What is H1N1 (swine flu)?

H1N1 (referred to as “swine flu” early on) is a new influenza virus causing illness in people. It was first detected in humans in the United States in April 2009. Other countries, including Mexico and Canada, have reported people sick with the new virus. The virus is spreading from person-to-person, probably in much the same way that regular seasonal influenza viruses spread.

What are the signs and symptoms of the H1N1 virus in people?

The symptoms of H1N1 flu virus in people are similar to the symptoms of seasonal flu and include fever, cough, sore throat, runny or stuffy nose, body aches, headache, chills and fatigue. A significant number of people who have been infected with this virus also have reported diarrhea and vomiting. Also, like seasonal flu, severe illnesses and death have occurred as a result of illness associated with the virus.

How does H1N1 virus spread?

Spread of H1N1 virus is thought to be happening in the same way that seasonal flu spreads. Flu viruses are spread mainly from person to person through coughing or sneezing by people with influenza. Sometimes people may become infected by touching something with flu viruses on it and then touching their mouth or nose.

What should I do if I get sick?

If you live in areas where people have been identified with novel H1N1 flu and become ill with influenza-like symptoms, including fever, body aches, runny or stuffy nose, sore throat, nausea, or vomiting or diarrhea, you should stay home and avoid contact with other people. CDC recommends that you stay home for at least 24 hours after your fever is gone except to get medical care. (Your fever should be gone without the use of a fever-reducing medicine.) Stay away from others as much as possible to keep from making others sick. Staying at home means that you should not leave your home except to seek medical care. This means avoiding normal activities, including work, school, travel, shopping, social events, and public gatherings.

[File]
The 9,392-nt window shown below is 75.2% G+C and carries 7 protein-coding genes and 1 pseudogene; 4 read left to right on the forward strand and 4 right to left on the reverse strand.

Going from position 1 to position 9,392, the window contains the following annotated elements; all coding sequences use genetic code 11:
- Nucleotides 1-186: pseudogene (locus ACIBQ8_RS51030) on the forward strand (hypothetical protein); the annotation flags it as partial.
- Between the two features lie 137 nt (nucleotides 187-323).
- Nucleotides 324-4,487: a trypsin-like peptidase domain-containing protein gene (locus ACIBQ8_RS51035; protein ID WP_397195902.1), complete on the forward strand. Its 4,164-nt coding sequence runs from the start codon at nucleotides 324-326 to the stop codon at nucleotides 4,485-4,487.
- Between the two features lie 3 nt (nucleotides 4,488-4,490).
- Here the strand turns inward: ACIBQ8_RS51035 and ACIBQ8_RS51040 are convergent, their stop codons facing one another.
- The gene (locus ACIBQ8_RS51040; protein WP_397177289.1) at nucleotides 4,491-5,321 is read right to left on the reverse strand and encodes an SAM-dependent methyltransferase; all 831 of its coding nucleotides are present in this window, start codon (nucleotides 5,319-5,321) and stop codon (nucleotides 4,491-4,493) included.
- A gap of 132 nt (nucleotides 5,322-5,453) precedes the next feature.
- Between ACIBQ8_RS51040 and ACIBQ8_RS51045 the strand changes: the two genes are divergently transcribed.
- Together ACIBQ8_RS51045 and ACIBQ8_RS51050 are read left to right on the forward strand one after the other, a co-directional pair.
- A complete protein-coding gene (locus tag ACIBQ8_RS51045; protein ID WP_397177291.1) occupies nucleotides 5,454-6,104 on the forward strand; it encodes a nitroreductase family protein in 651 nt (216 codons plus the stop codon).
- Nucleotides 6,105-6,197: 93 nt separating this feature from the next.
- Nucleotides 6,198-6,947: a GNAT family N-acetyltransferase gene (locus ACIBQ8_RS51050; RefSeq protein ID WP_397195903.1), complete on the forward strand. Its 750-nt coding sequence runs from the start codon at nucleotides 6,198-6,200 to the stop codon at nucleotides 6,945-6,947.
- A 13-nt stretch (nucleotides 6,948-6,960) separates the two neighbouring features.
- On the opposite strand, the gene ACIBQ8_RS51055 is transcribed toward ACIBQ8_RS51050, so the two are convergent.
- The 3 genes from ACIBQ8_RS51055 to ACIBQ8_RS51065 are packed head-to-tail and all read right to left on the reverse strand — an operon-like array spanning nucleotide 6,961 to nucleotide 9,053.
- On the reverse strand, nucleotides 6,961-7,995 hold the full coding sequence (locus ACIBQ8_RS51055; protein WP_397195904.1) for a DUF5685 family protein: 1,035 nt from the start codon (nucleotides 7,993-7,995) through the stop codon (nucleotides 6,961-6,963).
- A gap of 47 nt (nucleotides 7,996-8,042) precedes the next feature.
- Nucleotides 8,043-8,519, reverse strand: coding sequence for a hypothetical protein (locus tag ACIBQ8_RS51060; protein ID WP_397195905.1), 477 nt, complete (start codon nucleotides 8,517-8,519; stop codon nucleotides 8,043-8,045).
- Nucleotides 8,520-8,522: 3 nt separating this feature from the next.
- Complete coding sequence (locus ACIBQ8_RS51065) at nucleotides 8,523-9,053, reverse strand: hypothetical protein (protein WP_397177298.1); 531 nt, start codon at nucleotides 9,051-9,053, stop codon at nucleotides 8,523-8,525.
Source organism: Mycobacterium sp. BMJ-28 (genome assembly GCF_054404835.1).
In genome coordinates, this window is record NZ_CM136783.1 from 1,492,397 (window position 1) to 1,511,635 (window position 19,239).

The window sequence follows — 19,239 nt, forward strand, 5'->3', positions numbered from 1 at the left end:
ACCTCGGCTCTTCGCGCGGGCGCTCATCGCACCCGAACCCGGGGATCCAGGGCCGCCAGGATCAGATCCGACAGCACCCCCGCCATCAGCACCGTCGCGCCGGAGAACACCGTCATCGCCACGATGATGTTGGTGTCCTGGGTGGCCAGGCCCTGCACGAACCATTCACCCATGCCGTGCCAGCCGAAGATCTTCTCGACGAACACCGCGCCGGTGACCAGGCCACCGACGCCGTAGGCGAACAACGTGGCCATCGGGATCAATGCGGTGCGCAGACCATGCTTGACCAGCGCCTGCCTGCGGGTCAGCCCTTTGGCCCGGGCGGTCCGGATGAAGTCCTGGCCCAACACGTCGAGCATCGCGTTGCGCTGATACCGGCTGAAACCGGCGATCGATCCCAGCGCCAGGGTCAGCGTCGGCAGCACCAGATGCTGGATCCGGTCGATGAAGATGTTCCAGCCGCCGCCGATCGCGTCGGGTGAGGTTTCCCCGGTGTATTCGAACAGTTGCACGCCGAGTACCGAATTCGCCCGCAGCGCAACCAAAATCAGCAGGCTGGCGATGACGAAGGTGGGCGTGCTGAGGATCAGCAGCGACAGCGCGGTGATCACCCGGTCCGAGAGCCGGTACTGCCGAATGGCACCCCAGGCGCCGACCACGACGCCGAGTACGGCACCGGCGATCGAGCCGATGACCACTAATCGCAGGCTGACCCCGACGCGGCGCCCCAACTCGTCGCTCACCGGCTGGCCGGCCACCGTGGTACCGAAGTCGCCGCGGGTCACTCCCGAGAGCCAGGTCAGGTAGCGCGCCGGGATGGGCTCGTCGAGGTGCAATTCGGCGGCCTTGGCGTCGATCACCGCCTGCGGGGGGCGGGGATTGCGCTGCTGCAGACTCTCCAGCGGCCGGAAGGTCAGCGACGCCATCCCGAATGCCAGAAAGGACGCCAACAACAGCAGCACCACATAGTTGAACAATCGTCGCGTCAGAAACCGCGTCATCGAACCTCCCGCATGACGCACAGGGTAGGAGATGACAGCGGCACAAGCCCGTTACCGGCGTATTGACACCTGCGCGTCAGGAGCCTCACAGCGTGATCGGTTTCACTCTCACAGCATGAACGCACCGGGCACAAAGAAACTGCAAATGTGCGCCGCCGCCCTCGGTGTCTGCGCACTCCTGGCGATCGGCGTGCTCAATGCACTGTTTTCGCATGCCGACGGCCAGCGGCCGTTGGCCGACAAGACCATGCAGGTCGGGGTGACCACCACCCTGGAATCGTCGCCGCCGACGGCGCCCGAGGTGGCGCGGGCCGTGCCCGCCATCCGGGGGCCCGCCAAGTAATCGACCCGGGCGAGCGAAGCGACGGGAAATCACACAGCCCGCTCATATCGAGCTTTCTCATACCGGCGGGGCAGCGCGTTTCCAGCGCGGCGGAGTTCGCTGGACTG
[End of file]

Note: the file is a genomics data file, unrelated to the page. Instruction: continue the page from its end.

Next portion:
If you have severe illness or you are at high risk for flu complications, contact your health care provider or seek medical care. Your health care provider will determine whether flu testing or treatment is needed.

If you become ill and experience any of the following warning signs, seek emergency medical care.

In children, emergency warning signs that need urgent medical attention include:

In adults, emergency warning signs that need urgent medical attention include: